In contrast, jurisprudence in the United States in relation to section 1 of the Sherman Act (prohibiting “contracts, combinations …. or conspiracy”) requires the establishment of an agreement, involving “a conscious commitment to a common scheme designed to achieve an unlawful objective.”8 Mere receipt of information, without more, would not be unlawful under the Sherman Act; there must be a “meeting of the minds.” 9 While such a “meeting of the minds” may be inferred in certain circumstances, mere parallel conduct is insufficient.10 While the US Federal Trade Commission (FTC) has sought to rely on section 5 of the Federal Trade Commission Act (FTC Act) (prohibiting unfair methods of competition) in circumstances where it has not been able to establish an agreement under section 1, no Court has ever found a breach of section 5 of the FTC Act in such circumstances. The FTC’s attempt in the Ethyl Corpcase to prosecute alleged price signalling under the provision failed. The US Federal Court in the Second Circuit rejected the FTC’s allegations considering that the FTC’s principle of liability failed to “discriminate between normally acceptable business behaviour and conduct that is unreasonable or unacceptable,” E I Du Pont De Nemours & Co v FTC, 729 F.2d 128, 139-142 (2d Cir. 1984).
Notably, in the United States, an attempt to reach an agreement that would be unlawful under section 1 of the Sherman Act is not in itself unlawful, in stark contrast with the position in Australia, whereby an attempt to reach a contract, arrangement or understanding may be prosecuted. Thus, US case law does not support a concept as broad as the European concept of “concerted practices.”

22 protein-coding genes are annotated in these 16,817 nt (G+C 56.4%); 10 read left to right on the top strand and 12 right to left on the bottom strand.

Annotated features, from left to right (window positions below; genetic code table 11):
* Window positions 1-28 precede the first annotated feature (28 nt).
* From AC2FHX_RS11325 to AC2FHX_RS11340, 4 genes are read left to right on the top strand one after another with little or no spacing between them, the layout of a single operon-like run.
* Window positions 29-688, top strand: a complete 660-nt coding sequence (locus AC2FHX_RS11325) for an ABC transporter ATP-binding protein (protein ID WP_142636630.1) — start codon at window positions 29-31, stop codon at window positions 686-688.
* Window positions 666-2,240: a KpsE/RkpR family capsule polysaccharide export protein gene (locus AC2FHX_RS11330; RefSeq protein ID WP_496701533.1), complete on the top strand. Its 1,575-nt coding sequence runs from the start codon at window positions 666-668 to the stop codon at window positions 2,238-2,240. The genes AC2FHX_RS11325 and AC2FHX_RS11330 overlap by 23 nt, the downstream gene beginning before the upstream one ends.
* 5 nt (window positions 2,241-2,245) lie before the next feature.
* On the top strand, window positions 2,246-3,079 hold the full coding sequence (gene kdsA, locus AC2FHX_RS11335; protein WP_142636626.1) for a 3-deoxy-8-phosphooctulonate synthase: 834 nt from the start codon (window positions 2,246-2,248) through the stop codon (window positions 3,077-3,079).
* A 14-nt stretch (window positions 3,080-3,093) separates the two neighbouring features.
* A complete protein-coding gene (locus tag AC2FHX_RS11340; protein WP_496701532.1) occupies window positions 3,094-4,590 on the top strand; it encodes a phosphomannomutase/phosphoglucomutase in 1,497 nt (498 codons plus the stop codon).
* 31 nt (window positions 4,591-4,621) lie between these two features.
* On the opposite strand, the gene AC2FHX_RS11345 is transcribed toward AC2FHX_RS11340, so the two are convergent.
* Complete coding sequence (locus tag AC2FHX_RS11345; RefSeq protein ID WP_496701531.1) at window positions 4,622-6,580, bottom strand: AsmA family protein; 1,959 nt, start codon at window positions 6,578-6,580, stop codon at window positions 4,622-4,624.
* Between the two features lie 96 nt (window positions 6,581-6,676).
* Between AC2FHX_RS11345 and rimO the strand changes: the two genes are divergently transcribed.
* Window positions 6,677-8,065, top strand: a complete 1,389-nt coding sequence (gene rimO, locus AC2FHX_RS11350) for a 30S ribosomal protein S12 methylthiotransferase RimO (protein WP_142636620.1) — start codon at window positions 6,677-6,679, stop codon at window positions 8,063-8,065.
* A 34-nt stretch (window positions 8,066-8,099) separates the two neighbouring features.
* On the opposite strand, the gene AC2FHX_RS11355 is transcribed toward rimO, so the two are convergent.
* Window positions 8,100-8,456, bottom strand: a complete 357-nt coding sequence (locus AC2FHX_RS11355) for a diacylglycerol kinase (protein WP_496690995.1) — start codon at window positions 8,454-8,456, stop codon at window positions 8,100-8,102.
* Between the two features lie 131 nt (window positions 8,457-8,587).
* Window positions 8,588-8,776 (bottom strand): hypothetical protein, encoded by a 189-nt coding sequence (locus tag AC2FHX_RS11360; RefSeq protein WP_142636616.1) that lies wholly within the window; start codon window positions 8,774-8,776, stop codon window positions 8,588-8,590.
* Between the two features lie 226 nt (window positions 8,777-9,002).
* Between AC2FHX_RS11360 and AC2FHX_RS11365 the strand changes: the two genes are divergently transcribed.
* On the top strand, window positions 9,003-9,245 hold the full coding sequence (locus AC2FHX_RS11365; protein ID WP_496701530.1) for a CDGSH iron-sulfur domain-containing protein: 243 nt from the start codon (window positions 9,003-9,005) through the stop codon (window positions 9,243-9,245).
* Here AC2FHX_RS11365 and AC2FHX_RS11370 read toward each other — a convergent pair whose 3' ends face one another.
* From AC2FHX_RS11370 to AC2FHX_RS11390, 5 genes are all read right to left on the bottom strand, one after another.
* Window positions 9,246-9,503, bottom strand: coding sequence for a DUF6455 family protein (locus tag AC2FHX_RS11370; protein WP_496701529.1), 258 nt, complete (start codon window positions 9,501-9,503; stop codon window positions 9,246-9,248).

Response to the recommendation
The recommendation for the removal of the price signalling provisions, which are complex and unwieldy, is a positive move by the Panel. However, the introduction of a concerted practices concept should be undertaken with care.
The concept of “concerted practices” is taken from European antitrust and has been shaped by decades of case law and administrative guidance. It includes nuanced concepts of burden shifting and an ability to weigh the effects with the benefits of the concerted practice. Our concern is that it may not be readily transferable to an Australian context. The definition provided in the Draft Report – of “a regular and deliberate activity undertaken by two or more firms” – does not quite seem to capture the European nuance, and we are concerned that if adopted it could easily apply to a wide range of actions, including many innocent or necessary information disclosures between industry participants, and other behaviours that merely reflect firms intelligently adapting themselves to the existing or anticipated conduct of their competitors. Any attempt to prohibit such conduct could strike at the heart of the competitive process, so needs to be carefully considered before such a concept is codified as part of Australian law.
If Australia wishes to follow the European approach in this area of law, it may be necessary to consider procedural issues of interpretation. In Australian courts, the approach has tended to be very textual in its focus on interpreting specific words in the CCA. By way of contrast, the European teleological tradition has enabled the courts to make fact-specific decisions in line with the broader objectives of the EU Treaty.
In these circumstances it may be preferable for the judiciary to continue to interpret the meaning of “understanding.” More recent judicial considerations in Woollam and Bradken, suggest that the high water mark of the arguably rigid approach adapted in the Petrol cases have now retreated.
We expect there will be continued vigorous debate of these issues.
Submissions on the Draft Report are due by 17 November 2014 and the Final Report is due in March 2015.